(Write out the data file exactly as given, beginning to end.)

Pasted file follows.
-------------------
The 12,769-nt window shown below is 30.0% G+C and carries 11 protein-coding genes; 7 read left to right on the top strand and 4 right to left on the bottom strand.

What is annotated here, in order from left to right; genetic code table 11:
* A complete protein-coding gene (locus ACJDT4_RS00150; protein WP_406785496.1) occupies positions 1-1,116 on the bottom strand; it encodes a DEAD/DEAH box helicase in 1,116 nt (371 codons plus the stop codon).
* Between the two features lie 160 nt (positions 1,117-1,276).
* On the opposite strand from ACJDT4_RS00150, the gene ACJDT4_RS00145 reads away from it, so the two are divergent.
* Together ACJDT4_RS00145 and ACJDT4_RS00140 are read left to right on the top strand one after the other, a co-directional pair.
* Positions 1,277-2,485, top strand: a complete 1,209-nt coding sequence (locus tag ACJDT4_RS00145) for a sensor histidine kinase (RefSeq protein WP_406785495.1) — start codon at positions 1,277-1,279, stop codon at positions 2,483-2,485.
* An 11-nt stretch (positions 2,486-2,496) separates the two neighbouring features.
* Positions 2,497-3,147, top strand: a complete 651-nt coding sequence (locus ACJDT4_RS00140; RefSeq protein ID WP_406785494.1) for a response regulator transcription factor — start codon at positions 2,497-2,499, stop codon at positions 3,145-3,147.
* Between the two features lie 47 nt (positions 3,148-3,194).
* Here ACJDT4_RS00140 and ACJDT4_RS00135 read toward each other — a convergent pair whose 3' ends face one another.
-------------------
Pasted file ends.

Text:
The 12,769-nt window shown below is 30.0% G+C and carries 11 protein-coding genes; 7 read left to right on the top strand and 4 right to left on the bottom strand.

What is annotated here, in order from left to right; genetic code table 11:
* A complete protein-coding gene (locus ACJDT4_RS00150; protein WP_406785496.1) occupies positions 1-1,116 on the bottom strand; it encodes a DEAD/DEAH box helicase in 1,116 nt (371 codons plus the stop codon).
* Between the two features lie 160 nt (positions 1,117-1,276).
* On the opposite strand from ACJDT4_RS00150, the gene ACJDT4_RS00145 reads away from it, so the two are divergent.
* Together ACJDT4_RS00145 and ACJDT4_RS00140 are read left to right on the top strand one after the other, a co-directional pair.
* Positions 1,277-2,485, top strand: a complete 1,209-nt coding sequence (locus tag ACJDT4_RS00145) for a sensor histidine kinase (RefSeq protein WP_406785495.1) — start codon at positions 1,277-1,279, stop codon at positions 2,483-2,485.
* An 11-nt stretch (positions 2,486-2,496) separates the two neighbouring features.
* Positions 2,497-3,147, top strand: a complete 651-nt coding sequence (locus ACJDT4_RS00140; RefSeq protein ID WP_406785494.1) for a response regulator transcription factor — start codon at positions 2,497-2,499, stop codon at positions 3,145-3,147.
* Between the two features lie 47 nt (positions 3,148-3,194).
* Here ACJDT4_RS00140 and ACJDT4_RS00135 read toward each other — a convergent pair whose 3' ends face one another.